Tourism and Business Travel
Reports from the tourism and hospitality industry were mostly upbeat in October and early November. Declining gasoline prices were viewed as a favorable factor for the winter season in Florida. Restaurant revenues, hotel occupancies, and room rates in South Florida were at high levels before hurricane Wilma hit. Reportedly, resorts and hotels were able to resume operations reasonably quickly in the wake of the storm, improving the outlook for the remainder of the winter season. Some casinos along the Mississippi Gulf Coast are slated to reopen in the next few months, and a scaled down version of New Orleans's annual Holiday celebration is expected to go on this year. Atlanta's World Congress Center is expected to increase staff levels to accommodate conventions that have transferred from New Orleans.
Banking and Finance
Banking conditions in the District remained generally favorable. Deposit growth was strong in most parts of the District, especially in the hurricane-affected areas as insurance claims were settled. Loan demand was also reported to be quite strong, driven mostly by real estate activity. Credit quality was described as good. While there was a surge in bankruptcy filings just before the more stringent bankruptcy law came into effect on October 17, most of the increase was anticipated. Refinancing activity slowed and commercial and industrial lending remained subdued.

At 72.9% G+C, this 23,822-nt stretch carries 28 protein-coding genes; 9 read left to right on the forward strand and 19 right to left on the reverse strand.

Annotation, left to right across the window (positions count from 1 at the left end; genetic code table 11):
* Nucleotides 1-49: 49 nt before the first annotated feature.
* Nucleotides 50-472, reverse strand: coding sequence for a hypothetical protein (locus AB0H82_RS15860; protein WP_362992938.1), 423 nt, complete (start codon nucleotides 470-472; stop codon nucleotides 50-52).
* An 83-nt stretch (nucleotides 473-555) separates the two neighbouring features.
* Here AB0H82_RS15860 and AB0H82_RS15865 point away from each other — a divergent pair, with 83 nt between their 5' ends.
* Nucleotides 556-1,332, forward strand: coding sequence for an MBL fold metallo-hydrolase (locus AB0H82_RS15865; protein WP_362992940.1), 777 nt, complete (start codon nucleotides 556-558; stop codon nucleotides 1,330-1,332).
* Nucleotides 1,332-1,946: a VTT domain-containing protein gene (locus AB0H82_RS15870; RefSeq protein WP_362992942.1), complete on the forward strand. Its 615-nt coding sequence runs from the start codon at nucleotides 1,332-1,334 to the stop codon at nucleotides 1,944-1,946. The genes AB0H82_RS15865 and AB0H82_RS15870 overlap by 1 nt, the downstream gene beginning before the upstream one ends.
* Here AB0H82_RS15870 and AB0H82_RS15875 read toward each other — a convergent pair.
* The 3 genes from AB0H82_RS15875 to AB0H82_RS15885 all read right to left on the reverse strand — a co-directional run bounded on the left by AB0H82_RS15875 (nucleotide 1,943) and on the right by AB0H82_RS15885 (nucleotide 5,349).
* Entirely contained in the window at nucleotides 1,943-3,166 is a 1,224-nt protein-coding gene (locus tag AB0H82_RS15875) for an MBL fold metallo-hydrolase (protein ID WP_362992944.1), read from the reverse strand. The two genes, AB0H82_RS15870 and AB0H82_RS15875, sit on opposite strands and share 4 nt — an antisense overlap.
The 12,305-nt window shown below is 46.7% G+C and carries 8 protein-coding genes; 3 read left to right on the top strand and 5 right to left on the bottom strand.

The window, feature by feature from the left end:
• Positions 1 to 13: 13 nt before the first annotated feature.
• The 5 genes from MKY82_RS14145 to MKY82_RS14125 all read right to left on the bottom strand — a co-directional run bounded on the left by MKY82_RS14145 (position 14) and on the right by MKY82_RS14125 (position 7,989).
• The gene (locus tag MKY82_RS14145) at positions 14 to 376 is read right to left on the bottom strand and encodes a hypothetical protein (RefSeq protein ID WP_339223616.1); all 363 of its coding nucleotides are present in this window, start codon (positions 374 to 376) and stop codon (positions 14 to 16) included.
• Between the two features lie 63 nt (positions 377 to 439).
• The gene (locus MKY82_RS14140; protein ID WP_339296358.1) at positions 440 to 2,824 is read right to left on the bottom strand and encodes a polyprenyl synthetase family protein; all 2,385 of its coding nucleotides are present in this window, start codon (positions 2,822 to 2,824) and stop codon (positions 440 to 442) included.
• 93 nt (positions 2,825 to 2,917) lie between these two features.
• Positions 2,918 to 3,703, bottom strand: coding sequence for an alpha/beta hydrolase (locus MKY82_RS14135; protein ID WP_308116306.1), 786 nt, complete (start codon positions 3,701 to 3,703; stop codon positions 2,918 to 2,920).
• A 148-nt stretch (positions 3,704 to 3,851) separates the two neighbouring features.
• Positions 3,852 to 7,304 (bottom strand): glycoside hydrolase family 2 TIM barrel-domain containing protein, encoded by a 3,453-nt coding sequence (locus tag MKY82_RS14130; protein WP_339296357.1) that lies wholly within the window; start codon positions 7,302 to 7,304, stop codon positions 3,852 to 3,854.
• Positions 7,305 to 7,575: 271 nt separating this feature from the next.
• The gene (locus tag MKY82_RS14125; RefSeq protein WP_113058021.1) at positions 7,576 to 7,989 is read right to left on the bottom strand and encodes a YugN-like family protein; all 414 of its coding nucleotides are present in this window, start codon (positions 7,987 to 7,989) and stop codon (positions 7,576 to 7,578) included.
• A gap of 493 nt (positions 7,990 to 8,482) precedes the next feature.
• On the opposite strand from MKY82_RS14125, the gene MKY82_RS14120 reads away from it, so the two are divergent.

Employment and Prices
Contacts reported high demand for both skilled and unskilled labor in storm-damaged areas. Skilled construction workers were in high demand where the rebuilding of commercial and residential buildings had begun, and large numbers of unskilled workers were required to help with demolition and cleanup work. Wages for construction workers have reportedly increased substantially because of the high demand.
Reports on price increases and price pass through were mixed. Transportation firms continued to add a fuel surcharge to their normal fees, and some construction companies are reportedly including clauses in their contracts to cover future material and fuel price increases. Higher input and output prices were also noted in the petrochemical sector. However, other contacts reported difficulty passing on cost increases because of competitive pressures. Some have lowered expectations for future earnings because of higher costs for commodities, packaging, transportation, and energy that cannot be fully passed on to consumers.
Natural Resources & Agriculture
Energy production in the Gulf of Mexico has improved since September, but nearly 40 percent of normal natural gas and 50 percent of normal oil production remained off-line through mid-November. Contacts reported damage left by Katrina and Rita will take at least a year to fully repair, especially the offshore pipeline system. Repairs were slow to get underway because of worker shortages in the aftermath of Katrina and Rita.
Most of Louisiana's and Mississippi's petroleum refining capacity is back on-line, but contacts reported that natural gas processing remains a concern as repair of processing facilities is taking longer than expected, with a number of locations still off-line.
Hurricane Wilma caused an estimated $1.5 billion loss in Florida crop production, with nurseries, sugarcane, and citrus reporting the largest losses. Elsewhere, dry weather contributed to healthy fieldwork rates.